S1: James It surprised me, I guess, because I was like, Well, hold it. This is the decision. I thought you wanted to. Why all of this hubbub about a leak, it’s just going to come out in a couple of months.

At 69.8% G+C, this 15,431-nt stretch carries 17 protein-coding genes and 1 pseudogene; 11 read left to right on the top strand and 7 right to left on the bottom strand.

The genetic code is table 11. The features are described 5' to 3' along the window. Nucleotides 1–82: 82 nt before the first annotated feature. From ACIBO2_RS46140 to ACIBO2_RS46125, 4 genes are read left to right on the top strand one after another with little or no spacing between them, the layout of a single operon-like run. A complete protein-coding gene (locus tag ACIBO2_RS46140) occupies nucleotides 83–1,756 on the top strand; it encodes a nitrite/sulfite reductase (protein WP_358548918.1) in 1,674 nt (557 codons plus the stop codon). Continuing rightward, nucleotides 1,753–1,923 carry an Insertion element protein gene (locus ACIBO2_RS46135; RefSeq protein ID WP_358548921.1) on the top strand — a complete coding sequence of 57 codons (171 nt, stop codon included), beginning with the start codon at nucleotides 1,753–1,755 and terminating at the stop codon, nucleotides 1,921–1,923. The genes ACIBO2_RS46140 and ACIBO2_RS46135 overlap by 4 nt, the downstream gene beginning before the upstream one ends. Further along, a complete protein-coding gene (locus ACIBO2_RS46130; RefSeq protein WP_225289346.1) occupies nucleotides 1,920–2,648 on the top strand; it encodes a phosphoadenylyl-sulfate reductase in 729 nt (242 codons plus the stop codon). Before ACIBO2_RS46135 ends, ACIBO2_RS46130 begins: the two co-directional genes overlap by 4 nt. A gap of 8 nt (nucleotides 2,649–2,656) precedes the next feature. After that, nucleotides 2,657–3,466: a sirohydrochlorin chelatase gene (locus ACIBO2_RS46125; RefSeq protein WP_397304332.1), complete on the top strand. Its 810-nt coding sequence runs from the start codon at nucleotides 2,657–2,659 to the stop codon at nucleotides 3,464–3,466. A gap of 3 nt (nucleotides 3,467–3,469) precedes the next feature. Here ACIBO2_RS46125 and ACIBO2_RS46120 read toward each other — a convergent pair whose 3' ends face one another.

S2: I think there’s a couple of answers. My purely cynical spitball is that all of that is a good deflection away from the merits. Right. If you can turn this into a scandal about how it happened, maybe people won’t notice that, you know, in 22 states, women will functionally lose the right to have, you know, autonomous decision making power over their bodies. So I think one that’s one cynical explanation is that for the conservatives, it’s a way of saying squirrel, you know, let’s talk about this other thing. I will say and I wrote this on Monday night when the leak first happened, law clerks at the Supreme Court, I mean, it’s a tiny number of clerks and they are well aware they will never work in this town again if it is on them. I don’t think any of them would do something like this unauthorized. It’s just not done. And the larger culture of secrecy at the court and trust is so essential to the functioning of the institution that the reason we don’t get leaks in this order of magnitude is because the court as an institution will collapse if you get leaks of this magnitude. And so that’s just my way of saying that. With all due respect, you know, to Laura Ingraham and the FBI, she’s not wrong. On the one fundamental point which is nothing more terrible could happen to the court that relies on its own trust and camaraderie and its own belief in its own systems than to have a leak like this. There is no way John Roberts can get control of his court. Back after this. And so it’s not misplaced to be deeply, deeply worried about what this does to the power and prestige and legitimacy of the court. We need a functioning court that the public trusts. And it’s not clear to me how the court can operate in the wake of what just happened.